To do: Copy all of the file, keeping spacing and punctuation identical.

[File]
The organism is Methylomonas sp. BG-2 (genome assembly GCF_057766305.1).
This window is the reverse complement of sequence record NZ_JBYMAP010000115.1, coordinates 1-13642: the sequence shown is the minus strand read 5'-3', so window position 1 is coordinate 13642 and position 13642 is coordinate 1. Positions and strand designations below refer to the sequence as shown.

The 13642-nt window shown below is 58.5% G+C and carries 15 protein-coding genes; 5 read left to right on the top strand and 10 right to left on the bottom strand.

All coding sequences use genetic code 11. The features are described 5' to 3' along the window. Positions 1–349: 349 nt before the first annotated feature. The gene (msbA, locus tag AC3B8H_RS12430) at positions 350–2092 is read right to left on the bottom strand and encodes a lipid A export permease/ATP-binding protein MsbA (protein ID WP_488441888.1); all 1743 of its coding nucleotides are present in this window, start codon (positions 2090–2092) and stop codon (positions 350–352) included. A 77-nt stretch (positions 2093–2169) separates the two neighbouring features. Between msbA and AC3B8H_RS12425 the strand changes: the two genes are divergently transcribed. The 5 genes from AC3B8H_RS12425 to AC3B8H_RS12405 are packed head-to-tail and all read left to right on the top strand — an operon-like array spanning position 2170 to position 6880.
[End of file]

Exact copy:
The organism is Methylomonas sp. BG-2 (genome assembly GCF_057766305.1).
This window is the reverse complement of sequence record NZ_JBYMAP010000115.1, coordinates 1-13642: the sequence shown is the minus strand read 5'-3', so window position 1 is coordinate 13642 and position 13642 is coordinate 1. Positions and strand designations below refer to the sequence as shown.

The 13642-nt window shown below is 58.5% G+C and carries 15 protein-coding genes; 5 read left to right on the top strand and 10 right to left on the bottom strand.

All coding sequences use genetic code 11. The features are described 5' to 3' along the window. Positions 1–349: 349 nt before the first annotated feature. The gene (msbA, locus tag AC3B8H_RS12430) at positions 350–2092 is read right to left on the bottom strand and encodes a lipid A export permease/ATP-binding protein MsbA (protein ID WP_488441888.1); all 1743 of its coding nucleotides are present in this window, start codon (positions 2090–2092) and stop codon (positions 350–352) included. A 77-nt stretch (positions 2093–2169) separates the two neighbouring features. Between msbA and AC3B8H_RS12425 the strand changes: the two genes are divergently transcribed. The 5 genes from AC3B8H_RS12425 to AC3B8H_RS12405 are packed head-to-tail and all read left to right on the top strand — an operon-like array spanning position 2170 to position 6880.